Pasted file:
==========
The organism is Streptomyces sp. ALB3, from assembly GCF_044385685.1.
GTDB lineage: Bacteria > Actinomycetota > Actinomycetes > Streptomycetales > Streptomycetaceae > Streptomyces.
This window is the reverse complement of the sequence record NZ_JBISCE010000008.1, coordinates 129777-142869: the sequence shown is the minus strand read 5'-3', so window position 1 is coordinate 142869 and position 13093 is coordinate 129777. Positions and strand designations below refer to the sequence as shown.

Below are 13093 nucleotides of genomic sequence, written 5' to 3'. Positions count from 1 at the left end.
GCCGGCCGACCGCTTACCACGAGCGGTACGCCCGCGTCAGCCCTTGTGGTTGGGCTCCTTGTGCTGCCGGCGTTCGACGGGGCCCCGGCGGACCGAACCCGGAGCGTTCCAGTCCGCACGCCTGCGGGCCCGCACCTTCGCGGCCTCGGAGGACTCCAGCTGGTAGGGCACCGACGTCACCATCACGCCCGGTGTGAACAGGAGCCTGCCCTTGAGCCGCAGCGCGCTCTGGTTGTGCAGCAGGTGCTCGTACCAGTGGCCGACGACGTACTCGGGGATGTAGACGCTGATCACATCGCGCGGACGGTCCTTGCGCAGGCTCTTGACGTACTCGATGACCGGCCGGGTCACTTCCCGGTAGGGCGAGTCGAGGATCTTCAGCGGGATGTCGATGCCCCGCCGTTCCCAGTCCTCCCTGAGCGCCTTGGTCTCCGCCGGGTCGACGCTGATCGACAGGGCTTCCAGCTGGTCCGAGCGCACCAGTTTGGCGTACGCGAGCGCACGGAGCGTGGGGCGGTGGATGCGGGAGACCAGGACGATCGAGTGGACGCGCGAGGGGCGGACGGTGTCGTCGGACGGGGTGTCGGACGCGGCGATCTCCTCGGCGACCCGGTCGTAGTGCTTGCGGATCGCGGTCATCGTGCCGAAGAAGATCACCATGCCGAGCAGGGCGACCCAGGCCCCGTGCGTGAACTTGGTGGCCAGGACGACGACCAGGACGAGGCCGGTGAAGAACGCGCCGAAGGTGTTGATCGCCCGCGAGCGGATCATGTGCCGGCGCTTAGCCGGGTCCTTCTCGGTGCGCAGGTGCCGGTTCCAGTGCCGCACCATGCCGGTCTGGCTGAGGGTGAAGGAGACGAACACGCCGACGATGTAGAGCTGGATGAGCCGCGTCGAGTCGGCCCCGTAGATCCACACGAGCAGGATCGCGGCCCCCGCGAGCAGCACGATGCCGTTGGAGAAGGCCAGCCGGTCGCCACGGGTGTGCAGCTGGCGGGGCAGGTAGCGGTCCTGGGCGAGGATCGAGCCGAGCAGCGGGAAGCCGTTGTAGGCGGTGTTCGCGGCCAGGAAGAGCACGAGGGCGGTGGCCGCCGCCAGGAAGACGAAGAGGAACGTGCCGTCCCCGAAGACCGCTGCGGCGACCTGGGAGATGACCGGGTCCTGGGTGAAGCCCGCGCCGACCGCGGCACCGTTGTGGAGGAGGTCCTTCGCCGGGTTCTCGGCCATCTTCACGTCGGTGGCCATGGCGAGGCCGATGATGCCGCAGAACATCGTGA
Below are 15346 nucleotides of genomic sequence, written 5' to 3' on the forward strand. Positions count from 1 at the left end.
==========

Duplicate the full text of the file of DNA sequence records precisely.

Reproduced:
The organism is Streptomyces sp. ALB3, from assembly GCF_044385685.1.
GTDB lineage: Bacteria > Actinomycetota > Actinomycetes > Streptomycetales > Streptomycetaceae > Streptomyces.
This window is the reverse complement of the sequence record NZ_JBISCE010000008.1, coordinates 129777-142869: the sequence shown is the minus strand read 5'-3', so window position 1 is coordinate 142869 and position 13093 is coordinate 129777. Positions and strand designations below refer to the sequence as shown.

Below are 13093 nucleotides of genomic sequence, written 5' to 3'. Positions count from 1 at the left end.
GCCGGCCGACCGCTTACCACGAGCGGTACGCCCGCGTCAGCCCTTGTGGTTGGGCTCCTTGTGCTGCCGGCGTTCGACGGGGCCCCGGCGGACCGAACCCGGAGCGTTCCAGTCCGCACGCCTGCGGGCCCGCACCTTCGCGGCCTCGGAGGACTCCAGCTGGTAGGGCACCGACGTCACCATCACGCCCGGTGTGAACAGGAGCCTGCCCTTGAGCCGCAGCGCGCTCTGGTTGTGCAGCAGGTGCTCGTACCAGTGGCCGACGACGTACTCGGGGATGTAGACGCTGATCACATCGCGCGGACGGTCCTTGCGCAGGCTCTTGACGTACTCGATGACCGGCCGGGTCACTTCCCGGTAGGGCGAGTCGAGGATCTTCAGCGGGATGTCGATGCCCCGCCGTTCCCAGTCCTCCCTGAGCGCCTTGGTCTCCGCCGGGTCGACGCTGATCGACAGGGCTTCCAGCTGGTCCGAGCGCACCAGTTTGGCGTACGCGAGCGCACGGAGCGTGGGGCGGTGGATGCGGGAGACCAGGACGATCGAGTGGACGCGCGAGGGGCGGACGGTGTCGTCGGACGGGGTGTCGGACGCGGCGATCTCCTCGGCGACCCGGTCGTAGTGCTTGCGGATCGCGGTCATCGTGCCGAAGAAGATCACCATGCCGAGCAGGGCGACCCAGGCCCCGTGCGTGAACTTGGTGGCCAGGACGACGACCAGGACGAGGCCGGTGAAGAACGCGCCGAAGGTGTTGATCGCCCGCGAGCGGATCATGTGCCGGCGCTTAGCCGGGTCCTTCTCGGTGCGCAGGTGCCGGTTCCAGTGCCGCACCATGCCGGTCTGGCTGAGGGTGAAGGAGACGAACACGCCGACGATGTAGAGCTGGATGAGCCGCGTCGAGTCGGCCCCGTAGATCCACACGAGCAGGATCGCGGCCCCCGCGAGCAGCACGATGCCGTTGGAGAAGGCCAGCCGGTCGCCACGGGTGTGCAGCTGGCGGGGCAGGTAGCGGTCCTGGGCGAGGATCGAGCCGAGCAGCGGGAAGCCGTTGTAGGCGGTGTTCGCGGCCAGGAAGAGCACGAGGGCGGTGGCCGCCGCCAGGAAGACGAAGAGGAACGTGCCGTCCCCGAAGACCGCTGCGGCGACCTGGGAGATGACCGGGTCCTGGGTGAAGCCCGCGCCGACCGCGGCACCGTTGTGGAGGAGGTCCTTCGCCGGGTTCTCGGCCATCTTCACGTCGGTGGCCATGGCGAGGCCGATGATGCCGCAGAACATCGTGA
Below are 15346 nucleotides of genomic sequence, written 5' to 3' on the forward strand. Positions count from 1 at the left end.